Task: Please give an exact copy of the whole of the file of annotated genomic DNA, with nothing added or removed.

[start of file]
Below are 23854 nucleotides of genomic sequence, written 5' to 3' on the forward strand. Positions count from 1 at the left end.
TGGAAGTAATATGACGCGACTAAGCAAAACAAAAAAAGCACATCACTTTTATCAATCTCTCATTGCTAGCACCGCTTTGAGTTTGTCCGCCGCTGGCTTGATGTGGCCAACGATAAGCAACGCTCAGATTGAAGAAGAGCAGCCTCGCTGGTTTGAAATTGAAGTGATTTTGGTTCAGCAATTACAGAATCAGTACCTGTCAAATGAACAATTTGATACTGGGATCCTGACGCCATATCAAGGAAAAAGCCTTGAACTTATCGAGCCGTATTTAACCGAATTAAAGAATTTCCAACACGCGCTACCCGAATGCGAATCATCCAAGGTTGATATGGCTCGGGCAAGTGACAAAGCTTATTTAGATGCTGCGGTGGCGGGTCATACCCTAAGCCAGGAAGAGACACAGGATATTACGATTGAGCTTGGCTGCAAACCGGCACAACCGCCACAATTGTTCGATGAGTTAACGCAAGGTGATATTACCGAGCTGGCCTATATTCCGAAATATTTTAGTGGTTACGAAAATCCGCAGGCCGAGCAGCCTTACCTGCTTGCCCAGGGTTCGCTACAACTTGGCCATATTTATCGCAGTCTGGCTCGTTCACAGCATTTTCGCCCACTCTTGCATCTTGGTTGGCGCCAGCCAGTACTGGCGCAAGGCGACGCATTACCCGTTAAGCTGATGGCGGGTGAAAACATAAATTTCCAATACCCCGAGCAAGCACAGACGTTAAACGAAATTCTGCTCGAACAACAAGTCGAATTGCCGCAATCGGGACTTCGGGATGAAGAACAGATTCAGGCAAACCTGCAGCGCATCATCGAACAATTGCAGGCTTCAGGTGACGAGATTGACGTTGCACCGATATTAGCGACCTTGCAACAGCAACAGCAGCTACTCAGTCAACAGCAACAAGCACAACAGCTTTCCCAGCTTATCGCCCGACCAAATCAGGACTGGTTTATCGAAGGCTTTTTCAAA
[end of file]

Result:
Below are 23854 nucleotides of genomic sequence, written 5' to 3' on the forward strand. Positions count from 1 at the left end.
TGGAAGTAATATGACGCGACTAAGCAAAACAAAAAAAGCACATCACTTTTATCAATCTCTCATTGCTAGCACCGCTTTGAGTTTGTCCGCCGCTGGCTTGATGTGGCCAACGATAAGCAACGCTCAGATTGAAGAAGAGCAGCCTCGCTGGTTTGAAATTGAAGTGATTTTGGTTCAGCAATTACAGAATCAGTACCTGTCAAATGAACAATTTGATACTGGGATCCTGACGCCATATCAAGGAAAAAGCCTTGAACTTATCGAGCCGTATTTAACCGAATTAAAGAATTTCCAACACGCGCTACCCGAATGCGAATCATCCAAGGTTGATATGGCTCGGGCAAGTGACAAAGCTTATTTAGATGCTGCGGTGGCGGGTCATACCCTAAGCCAGGAAGAGACACAGGATATTACGATTGAGCTTGGCTGCAAACCGGCACAACCGCCACAATTGTTCGATGAGTTAACGCAAGGTGATATTACCGAGCTGGCCTATATTCCGAAATATTTTAGTGGTTACGAAAATCCGCAGGCCGAGCAGCCTTACCTGCTTGCCCAGGGTTCGCTACAACTTGGCCATATTTATCGCAGTCTGGCTCGTTCACAGCATTTTCGCCCACTCTTGCATCTTGGTTGGCGCCAGCCAGTACTGGCGCAAGGCGACGCATTACCCGTTAAGCTGATGGCGGGTGAAAACATAAATTTCCAATACCCCGAGCAAGCACAGACGTTAAACGAAATTCTGCTCGAACAACAAGTCGAATTGCCGCAATCGGGACTTCGGGATGAAGAACAGATTCAGGCAAACCTGCAGCGCATCATCGAACAATTGCAGGCTTCAGGTGACGAGATTGACGTTGCACCGATATTAGCGACCTTGCAACAGCAACAGCAGCTACTCAGTCAACAGCAACAAGCACAACAGCTTTCCCAGCTTATCGCCCGACCAAATCAGGACTGGTTTATCGAAGGCTTTTTCAAA